Many citizens in our community are deeply concerned about district policies that authorize and encourage school staff to come between parents and their own children.
The Gender Support Guidelines are VERY carefully worded to achieve the following objectives:
- To make it difficult for any single sentence in the plan to appear inculpatory.
- To provide broad discretion for school staff to work with children on monumental life decisions, like gender transition, while hiding knowledge of this work from parents.
Here is the pertinent passage:
Some transgender students have not talked to their parents about their gender identity and/or do not want their parents to know about their transgender status based on safety concerns or concerns about a lack of acceptance. The school principal or their designee should speak with the student first to ascertain concerns the student may have, what support may be needed to keep the student safe at school, and how to involve the student’s parents, if at all.
This paragraph implies that some students who are changing their gender identity have parents who may not support this change. This is a perfectly reasonable notion.
What's not reasonable, is to decide that school staff have the authority to ascertain the situation (decide whether or not they think parents should know what is happening with their own child), and then take action on their judgment (hide actions relating to their child from parents).
We have an entire branch of government called the Judiciary whose purpose is to "ascertain" and then take action based on DUE PROCESS.
It's true, and very sad, that "lack of support" might be an understatement for what some children experience in their families as they work through their gender identity. How some parents might treat their children who are experiencing gender dysphoria may be tantamount to abuse, or worse.
Abuse is a crime. Teachers and school administrators are not social workers, police investigators, district attorneys, judges, or sheriff deputies.
From the Gender Support Guidelines:
It's absurd to think that teachers and school administrators can be tasked with "ascertaining" whether or not parents are supportive of their child's gender transition. But it's completely ludicrous to think that ANYONE, even an experienced social services investigator, could ever make this kind of judgment of parents solely based on a child saying, "I do not want my parents to know about this."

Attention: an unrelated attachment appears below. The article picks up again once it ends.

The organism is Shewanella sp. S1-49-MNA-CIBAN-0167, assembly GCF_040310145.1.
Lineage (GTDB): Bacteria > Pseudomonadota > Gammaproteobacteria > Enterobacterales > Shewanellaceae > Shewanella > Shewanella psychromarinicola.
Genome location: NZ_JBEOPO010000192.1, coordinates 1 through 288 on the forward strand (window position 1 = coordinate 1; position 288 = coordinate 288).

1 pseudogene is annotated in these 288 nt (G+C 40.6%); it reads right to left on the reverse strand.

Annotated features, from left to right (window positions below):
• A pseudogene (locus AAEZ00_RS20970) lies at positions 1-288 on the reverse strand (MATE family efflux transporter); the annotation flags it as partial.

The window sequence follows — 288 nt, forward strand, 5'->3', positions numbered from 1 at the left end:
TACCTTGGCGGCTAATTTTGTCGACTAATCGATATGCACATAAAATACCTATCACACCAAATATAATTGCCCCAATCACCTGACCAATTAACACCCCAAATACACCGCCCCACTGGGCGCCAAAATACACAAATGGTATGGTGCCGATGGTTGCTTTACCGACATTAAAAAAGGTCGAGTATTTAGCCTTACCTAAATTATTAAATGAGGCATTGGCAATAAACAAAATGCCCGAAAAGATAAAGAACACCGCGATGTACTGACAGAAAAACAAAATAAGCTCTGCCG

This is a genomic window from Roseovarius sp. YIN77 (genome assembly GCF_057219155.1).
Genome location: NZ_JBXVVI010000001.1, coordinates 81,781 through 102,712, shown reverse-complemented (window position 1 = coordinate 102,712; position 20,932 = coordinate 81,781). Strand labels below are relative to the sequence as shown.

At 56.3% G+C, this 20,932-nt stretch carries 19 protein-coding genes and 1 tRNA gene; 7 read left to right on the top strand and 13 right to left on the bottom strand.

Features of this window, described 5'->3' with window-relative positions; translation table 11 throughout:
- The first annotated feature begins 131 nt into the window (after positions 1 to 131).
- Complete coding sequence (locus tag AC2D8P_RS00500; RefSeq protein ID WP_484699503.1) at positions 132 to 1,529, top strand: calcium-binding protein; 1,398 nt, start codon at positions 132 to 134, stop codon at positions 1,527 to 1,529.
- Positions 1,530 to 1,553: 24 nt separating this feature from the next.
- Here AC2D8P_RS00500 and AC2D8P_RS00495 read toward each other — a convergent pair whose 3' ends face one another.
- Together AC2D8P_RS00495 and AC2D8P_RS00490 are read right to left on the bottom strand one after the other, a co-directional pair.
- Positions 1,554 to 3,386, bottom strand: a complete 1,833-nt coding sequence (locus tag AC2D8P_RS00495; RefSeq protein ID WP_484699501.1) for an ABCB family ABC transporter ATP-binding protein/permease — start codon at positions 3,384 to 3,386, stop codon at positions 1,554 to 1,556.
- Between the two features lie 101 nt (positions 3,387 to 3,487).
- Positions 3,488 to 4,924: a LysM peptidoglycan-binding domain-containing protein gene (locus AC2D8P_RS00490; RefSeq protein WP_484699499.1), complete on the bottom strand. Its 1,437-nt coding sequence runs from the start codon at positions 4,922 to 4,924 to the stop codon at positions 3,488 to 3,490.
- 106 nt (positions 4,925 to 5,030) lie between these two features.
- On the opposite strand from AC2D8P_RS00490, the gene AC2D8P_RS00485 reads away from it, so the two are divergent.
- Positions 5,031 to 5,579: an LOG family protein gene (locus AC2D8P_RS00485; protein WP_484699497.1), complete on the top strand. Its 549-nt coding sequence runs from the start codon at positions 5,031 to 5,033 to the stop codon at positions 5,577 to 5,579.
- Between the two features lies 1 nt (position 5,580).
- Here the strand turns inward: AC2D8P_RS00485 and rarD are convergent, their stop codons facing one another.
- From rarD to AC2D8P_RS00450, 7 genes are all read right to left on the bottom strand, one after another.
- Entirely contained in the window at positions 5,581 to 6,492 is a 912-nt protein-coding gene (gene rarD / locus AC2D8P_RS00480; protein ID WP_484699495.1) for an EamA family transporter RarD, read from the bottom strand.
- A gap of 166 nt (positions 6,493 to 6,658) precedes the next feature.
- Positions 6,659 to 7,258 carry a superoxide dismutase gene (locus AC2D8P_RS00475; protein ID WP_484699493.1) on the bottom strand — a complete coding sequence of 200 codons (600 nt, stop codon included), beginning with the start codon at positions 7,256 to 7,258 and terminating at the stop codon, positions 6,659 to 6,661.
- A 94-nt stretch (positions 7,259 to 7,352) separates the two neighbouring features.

Yet, that's exactly what this policy does:
- It turns school staff into social workers by asking them to work between children and their parents.
- It turns school staff into police investigators who must find out if parents are supportive of their child's decisions and actions.
- It turns school staff into judges who get to decide whether or not to include parents in the most consequential decision their child may ever make.
All of this occurs with zero due process.
It's a tragic situation in our society when parents abuse or neglect their children. It's true that, in many cases, schools and classrooms are the places where abuse is detected and reported. Teachers and school staff should be absolutely supported in watching for signs of abuse. These concerns should always be reported to the proper authorities.
The proper authorities (social services, child protective services, and the police) are trained and authorized to step in, investigate, and take action. District attorneys and judges can indict and prosecute neglectful or abusive parents. And in a court of law, parents can face accusations and evidence against them according to our justice system.
Why would this process be any different for accusations of lack of support (or abuse) related to gender transition?
Could a teacher help a child change their religion in secret? What if the child wanted to change their religion and the parents were not supportive of a change? May school staff step in and help them change their religion at school?
What about a nose piercing? Or a tattoo? If a parent is not supportive of these things, can a teacher decide to enable them at school and in secret?
From the Gender Support Guidelines:
Staff should be mindful that parents of minor children have rights under the Family Education Rights and Privacy Act to inspect records maintained by the school that are related to their children.
From the Gender Support Plan:
By law, OCS cannot create a written gender support plan or other written record student that is confidential from the student’s parent/guardian (“parent” in this context is defined in Board Policy 4700). Therefore, if a student’s parent does not know or is not supportive, it may be preferable to not complete this form and instead provide other types of support to the student
Astonishingly, this policy literally instructs school staff to circumvent laws in order to undermine the obvious intent of those very laws, which is to keep parents informed about what schools are doing with their children.
What should be done?
OCCIE is committed to doing our part to have a positive impact:
We're tracking and disseminating this information. Raising awareness of these policies, in and of itself, can have a profound impact on outcomes.
We're sharing ideas and solutions for our community to consider. In the coming months, OCCIE will publish new analyses and proposals for policies and systems improvements, as well as suggestions for direct action by citizens to help enact change for the better.